Both coinsurance and deductibles count toward your out-of-pocket expense cap, or the amount that needs to be met in order for the insurance company to pay 100 percent of your policy's benefits. (See How Out-of-Pocket Expenses Work for more information.) For example, if you have a PPO plan, once you meet your deductible, the insurance company will begin paying 80 percent of your doctor's bills. Your deductible, along with each 20 percent that you pay after the deductible, goes toward your out-of-pocket expense cap. These caps are normally set at around $2,000 to $3,000 per year, but can vary widely. Once this cap is reached, the insurance company will pay 100 percent of the "reasonable" or "customary" fee of a provider. However, your co-payments and monthly insurance premium are not applied to this cap.
So, what exactly is the purpose of this cap? It benefits both you and the insurance company. The benefits to the insurance company are obvious. It cuts down costs by sharing a larger amount of health care expenses with you, because many of us will never meet this cap. But it can also help you by covering your medical bills in the event of a catastrophic medical situation. For example, many healthy people don't meet a cap of $2,000 to $3,000 per year. However, if you suddenly acquire an illness or chronic condition, you could easily meet the cap in the first month or two of treatments. After this time, the insurance company will cover you 100 percent to the lifetime maximum, insuring proper health care during a critical time.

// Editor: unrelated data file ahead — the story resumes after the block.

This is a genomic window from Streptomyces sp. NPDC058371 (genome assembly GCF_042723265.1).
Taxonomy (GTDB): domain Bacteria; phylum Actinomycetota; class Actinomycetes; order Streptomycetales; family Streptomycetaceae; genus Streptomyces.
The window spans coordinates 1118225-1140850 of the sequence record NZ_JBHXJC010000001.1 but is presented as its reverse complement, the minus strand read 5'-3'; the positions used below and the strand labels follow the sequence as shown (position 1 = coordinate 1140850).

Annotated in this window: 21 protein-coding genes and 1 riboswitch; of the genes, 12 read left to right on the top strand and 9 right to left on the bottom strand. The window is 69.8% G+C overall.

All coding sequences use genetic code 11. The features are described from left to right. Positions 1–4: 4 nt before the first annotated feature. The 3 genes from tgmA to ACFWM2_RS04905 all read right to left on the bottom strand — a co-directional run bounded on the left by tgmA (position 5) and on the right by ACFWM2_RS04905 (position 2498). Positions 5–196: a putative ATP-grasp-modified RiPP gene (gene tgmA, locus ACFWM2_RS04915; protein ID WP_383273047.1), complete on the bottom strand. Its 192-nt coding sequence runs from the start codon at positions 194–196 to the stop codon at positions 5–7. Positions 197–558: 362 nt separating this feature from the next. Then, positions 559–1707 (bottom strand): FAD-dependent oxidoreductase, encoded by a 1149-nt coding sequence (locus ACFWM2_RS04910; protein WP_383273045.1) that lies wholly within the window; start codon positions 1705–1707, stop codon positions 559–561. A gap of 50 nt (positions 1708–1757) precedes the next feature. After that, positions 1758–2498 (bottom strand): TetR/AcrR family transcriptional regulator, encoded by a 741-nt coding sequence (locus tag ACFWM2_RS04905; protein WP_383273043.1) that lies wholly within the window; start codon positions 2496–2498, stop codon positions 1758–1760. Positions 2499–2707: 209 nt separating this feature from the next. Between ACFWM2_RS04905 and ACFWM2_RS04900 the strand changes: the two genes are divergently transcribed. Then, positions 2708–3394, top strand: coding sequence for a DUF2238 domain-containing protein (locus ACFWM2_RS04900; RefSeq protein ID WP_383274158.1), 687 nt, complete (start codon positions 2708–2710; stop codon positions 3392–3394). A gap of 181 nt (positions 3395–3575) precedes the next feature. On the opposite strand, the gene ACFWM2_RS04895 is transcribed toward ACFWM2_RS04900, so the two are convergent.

Follow the links on the next page for more information about coinsurance.